Cigna was a relative latecomer to the hide-the-ball approach to pension cuts. The cash-balance plan it implemented was initially developed by Kwasha Lipton, a boutique benefits-consulting firm in Fort Lee, New Jersey, as a way to cut pensions without making it obvious to employees.
Helping employers hang on to pension assets had been a Kwasha Lipton specialty for years. In the early 1980s, Kwasha Lipton helped companies like Great Atlantic & Pacific Tea Co. kill their pension plans to capture the surpluses. Pension raiding became more difficult as Congress began implementing excise taxes on the surplus assets taken from the plans, so Kwasha devised the cash-balance plan as a new way for employers to capture the surplus.
Changing to a cash-balance pension plan was a way to boost surplus because it reduced the growth rate of employees’ pensions, and thus their total pensions. Unlike a traditional pension plan that multiplies salary by years of service, producing rapid growth at the end of a career, a cash-balance plan grows as though it were a savings account. Every year, the pension grows at a flat rate, such as 4 percent of pay a year. At a benefits conference in 1984, a Kwasha Lipton partner stated that converting to this formula would “immediately reduce pension costs about 25 percent to 40 percent.”
Bank of America was the first company to test-drive the new pension plan, in 1985. The bank was cash-strapped because of soured Latin American loans and didn’t want to have to contribute to its pension plan. The pension change saved the company $75 million.
The bank’s employees didn’t complain when their pension growth slowed, because they didn’t notice. “One feature which might come in handy is that it is difficult for employees to compare prior pension benefit formulas to the account balance approach,” wrote Robert S. Byrne, a Kwasha Lipton partner, in a letter to a client in 1989.
The cuts were difficult for employees to detect because they didn’t understand how pensions are calculated, let alone these newfangled versions, which appeared deceptively simple.
In reality, cash-balance plans are complex. When companies convert their traditional pensions to cash-balance plans, they essentially freeze the old pension, ending its growth. They then convert the frozen pension to a lump sum, which they call the “opening account balance.” The lump-sum amount (i.e., the “balance”) doesn’t grow each year by multiplying years and pay, both of which would be growing, and thus generating the leveraged growth seen in a traditional pension. Instead, the pension “balance” grows by a flat percentage of an employee’s pay each year, say, 4 percent. Voilà: no more leveraged growth.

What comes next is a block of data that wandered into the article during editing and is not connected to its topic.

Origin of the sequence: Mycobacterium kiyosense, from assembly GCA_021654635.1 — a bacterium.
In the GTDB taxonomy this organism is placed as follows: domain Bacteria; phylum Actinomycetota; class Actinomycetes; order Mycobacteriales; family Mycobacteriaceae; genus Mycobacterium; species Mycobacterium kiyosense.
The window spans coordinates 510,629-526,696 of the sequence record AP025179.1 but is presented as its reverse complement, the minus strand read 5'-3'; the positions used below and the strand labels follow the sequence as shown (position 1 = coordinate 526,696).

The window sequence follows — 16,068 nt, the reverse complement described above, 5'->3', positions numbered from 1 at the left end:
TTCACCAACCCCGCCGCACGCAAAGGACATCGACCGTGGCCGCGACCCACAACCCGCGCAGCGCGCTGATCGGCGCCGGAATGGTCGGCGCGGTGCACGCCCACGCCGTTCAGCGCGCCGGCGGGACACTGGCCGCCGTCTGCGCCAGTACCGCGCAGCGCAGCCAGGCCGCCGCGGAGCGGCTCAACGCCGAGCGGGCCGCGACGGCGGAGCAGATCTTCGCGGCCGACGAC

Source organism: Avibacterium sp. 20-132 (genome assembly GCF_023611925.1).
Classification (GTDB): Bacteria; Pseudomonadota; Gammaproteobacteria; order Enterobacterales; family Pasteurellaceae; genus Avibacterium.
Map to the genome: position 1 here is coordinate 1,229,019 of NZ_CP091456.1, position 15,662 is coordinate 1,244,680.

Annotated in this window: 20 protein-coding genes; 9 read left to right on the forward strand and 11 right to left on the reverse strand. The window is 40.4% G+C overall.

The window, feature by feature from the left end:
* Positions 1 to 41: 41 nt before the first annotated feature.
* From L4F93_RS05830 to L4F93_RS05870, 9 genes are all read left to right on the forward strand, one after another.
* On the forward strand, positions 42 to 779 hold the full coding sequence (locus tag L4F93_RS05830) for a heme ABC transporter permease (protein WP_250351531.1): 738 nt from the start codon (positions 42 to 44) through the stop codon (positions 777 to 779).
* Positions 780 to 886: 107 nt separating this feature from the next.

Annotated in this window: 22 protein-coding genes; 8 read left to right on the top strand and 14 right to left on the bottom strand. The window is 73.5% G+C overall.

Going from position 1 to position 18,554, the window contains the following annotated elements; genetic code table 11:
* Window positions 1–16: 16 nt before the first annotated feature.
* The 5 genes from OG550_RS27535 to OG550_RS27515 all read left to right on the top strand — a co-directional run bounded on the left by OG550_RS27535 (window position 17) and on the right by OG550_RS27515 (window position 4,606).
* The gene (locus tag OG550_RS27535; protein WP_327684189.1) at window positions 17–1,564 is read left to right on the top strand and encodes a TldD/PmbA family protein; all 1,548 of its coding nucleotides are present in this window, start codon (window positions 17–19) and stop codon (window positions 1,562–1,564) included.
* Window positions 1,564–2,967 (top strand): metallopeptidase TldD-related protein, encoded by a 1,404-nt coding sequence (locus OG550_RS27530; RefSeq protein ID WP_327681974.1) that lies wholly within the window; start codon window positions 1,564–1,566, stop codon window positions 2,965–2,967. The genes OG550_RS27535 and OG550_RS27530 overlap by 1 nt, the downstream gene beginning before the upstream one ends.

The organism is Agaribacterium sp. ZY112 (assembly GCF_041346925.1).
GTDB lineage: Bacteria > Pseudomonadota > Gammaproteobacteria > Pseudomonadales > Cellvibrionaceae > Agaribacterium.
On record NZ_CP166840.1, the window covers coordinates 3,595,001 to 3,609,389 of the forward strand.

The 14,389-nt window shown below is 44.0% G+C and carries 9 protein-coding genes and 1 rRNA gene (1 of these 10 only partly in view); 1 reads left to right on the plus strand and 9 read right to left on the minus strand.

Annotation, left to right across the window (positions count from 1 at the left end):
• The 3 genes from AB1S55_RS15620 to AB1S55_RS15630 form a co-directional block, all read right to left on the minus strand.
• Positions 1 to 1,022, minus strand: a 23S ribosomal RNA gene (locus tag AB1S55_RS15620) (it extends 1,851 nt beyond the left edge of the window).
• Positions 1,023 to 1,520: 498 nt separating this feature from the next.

Ironically, employers were able to capitalize on the growing popularity of 401(k)s by presenting cash-balance plans as merely 401(k)-style pensions. Cigna told employees that the new cash-balance plan was like a 401(k), only better, because the company made all the contributions and departing employees could cash out their accounts or roll the money into IRAs. Employees didn’t realize that there was no actual “account” receiving actual employer “contributions” or “interest”—just a frozen pension, and a new pension that had a formula producing very low growth, with no leverage. The pension plan was still one big pool of assets, and the only thing that was changing was the formula used to determine how much each employee would get.
In other words, after a company changed to a cash-balance plan, most employees were no better off than if they had changed jobs or been laid off (which would have stopped their old pension from growing) and now had only a 401(k) at their new job, growing at only 4 percent a year.
But it was even worse than that at Cigna and other companies: Older workers weren’t even getting the annual increase. That’s because at many companies the “opening account balance” was worth less than the value of the lump sum. For example, if at the time of the pension change someone had earned the equivalent of a $300,000 payout, the opening account balance might be only $250,000. Consequently, it could take years for the pay credits to build the “balance” back up to where it had been when the pension change was made. As a result, following the change to a cash-balance plan, the pensions of older workers were frozen—in some cases for the rest of their careers. Employees didn’t notice because the amounts on their “account statements” always appeared to be growing.
In the pension world, this period of zero pension growth is called “wear-away,” because a person has to wear away his old benefit before his benefit begins growing again. Creating a wear-away is an employer’s way of saying, “We should have had this less generous pension all along, and if we had, your pension would be smaller. Bottom line: You’ve been overpaid and won’t get any pension until you’ve worked off the debt.”
It was little different from an employer cutting someone’s pay, then telling him he wouldn’t get a paycheck for five years, because he should have been paid less all along. Employees would notice if their pay was frozen, but they didn’t notice that their pensions weren’t growing because the opening account balance had been lowballed. Amara’s opening balance was $91,124, instead of the $184,000 she had earned. Under the new formula, she wouldn’t begin to build a new benefit until 2008. Essentially, wear-away is like a retroactive pension cut.
Under pension law, it’s illegal to retroactively cut someone’s pension (though employers can slow the pension growth or end it altogether by freezing the pension plan). Cash-balance plans provide a way around this prohibition against retroactive pension cuts because if employees leave before their accounts have caught up to their old pensions, they always receive at least the value of the benefit they had when the pension was changed. In this case, Amara would receive the lump sum of $184,000 if she left; but if she didn’t, she could work another ten years with no increase in her pension.